Mojo truck.

During that first weekend I just got comfortable on the bike and I could sense the enormous amount of traction despite the terrain conditions that were, well can we say “british”? On the second day, instead of doing again laps on safe confines of the Cannop trail centre we followed Chris on “his” trails (at the beginning of another one he also casually mentioned that that was one of Steve Jones’5 favourites); those were raw and technical, something I would enjoy only after weeks of scouting and repeated runs. Being able to ride them in conditions that even my Brits companions kept on defining crazy muddy is a testimony of the confidence that the Geometron instils.

Geometron head angle.
Geometron ‘aadm’ edition.

What is really interesting is to realize how little the length of the bike impacts on the enjoyment on the trails; yes, even tight, switch-backy trails where every keyboard warrior would surely object that this bike can’t possibly turn at all. Guess what — it does! And it does by forcing you to adopt the right position and technique, i.e. loading the front tyre always and everywhere and let the rear slide around; and when you do so the whole action is so rewarding that you really feel like a hero (one of the comments I have heard is that this bike makes you feel a little bit like Marc Marquez).

But once again, I will need to spend more time on the bike. A word of warning: if things go like they should, I will never write something else on my Nicolai Mojo Geometron. I was digging in my archives and realized that once I start enjoying a bike (e.g., Ducati 999S, Norco Shinobi) I never write anything about it because I’m too busy riding the thing.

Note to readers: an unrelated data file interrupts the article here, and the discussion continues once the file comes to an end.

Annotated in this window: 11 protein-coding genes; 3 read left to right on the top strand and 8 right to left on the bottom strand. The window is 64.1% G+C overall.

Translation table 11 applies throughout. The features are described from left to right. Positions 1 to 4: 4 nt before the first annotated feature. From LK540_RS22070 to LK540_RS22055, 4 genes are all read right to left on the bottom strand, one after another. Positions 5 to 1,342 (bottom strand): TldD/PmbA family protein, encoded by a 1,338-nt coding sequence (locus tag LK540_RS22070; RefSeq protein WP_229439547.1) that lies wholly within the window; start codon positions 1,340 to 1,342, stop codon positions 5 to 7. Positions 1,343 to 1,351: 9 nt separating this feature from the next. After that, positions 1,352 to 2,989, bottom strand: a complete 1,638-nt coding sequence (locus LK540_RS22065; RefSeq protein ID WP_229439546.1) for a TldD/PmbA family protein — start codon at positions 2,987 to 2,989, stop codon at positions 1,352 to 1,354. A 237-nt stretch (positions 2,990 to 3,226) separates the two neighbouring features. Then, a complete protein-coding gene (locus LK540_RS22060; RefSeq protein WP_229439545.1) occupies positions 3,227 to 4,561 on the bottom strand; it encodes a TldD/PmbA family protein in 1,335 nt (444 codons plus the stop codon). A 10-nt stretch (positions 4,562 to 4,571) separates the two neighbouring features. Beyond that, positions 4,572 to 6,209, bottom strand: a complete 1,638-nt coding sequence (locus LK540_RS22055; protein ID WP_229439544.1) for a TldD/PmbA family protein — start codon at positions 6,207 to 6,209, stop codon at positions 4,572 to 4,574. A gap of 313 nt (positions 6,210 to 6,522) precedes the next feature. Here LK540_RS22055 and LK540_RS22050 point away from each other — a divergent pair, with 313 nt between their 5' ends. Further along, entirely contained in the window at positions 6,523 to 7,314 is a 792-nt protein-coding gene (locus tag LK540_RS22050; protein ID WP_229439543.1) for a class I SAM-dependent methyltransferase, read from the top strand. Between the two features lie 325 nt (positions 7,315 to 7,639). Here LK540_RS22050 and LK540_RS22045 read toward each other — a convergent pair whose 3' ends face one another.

Sørmarka forest, Stavanger.

Also check:

  1. For all the lycra-clad bikers out there — don’t get hung on the words “cross-country” I am using here, it’s got nothing to do with the aberration of power-metered bicycles looping around fireroads that are somehow fun only for those that enjoy the physical challenge of it all. 

  2. Back in the years 2000-2004 I used to race my motorbike in local races (Club and Superclub) at circuits like Mallory Park, Cadwell Park, Snetterton. It was glorious, disappointing, humbling and exciting at the same time. And what I remember very vividly is the feeling of being a bit lost in the paddock, alone with my rented van and my road-legal Honda 600; there were entire families (clans!) supporting with equal passion boys who wanted to be champions as well as older men racing for fun. I could see little fuss, little money, but shitloads of passion — and that was a good thing that I still hold dear in my heart. 

  3. essential reads: Size matters, part 1, Size matters, part 2, Size matters, part 3. Also worth reading: How long and slack, 

  4. Mountain Biking UK, November 2015, review by Jake Ireland; Enduro Magazine, August 2015, first test by Trev Worsey;, September 2015, review by Paul Aston

  5. editor and main guy behind the now defunct Dirt magazine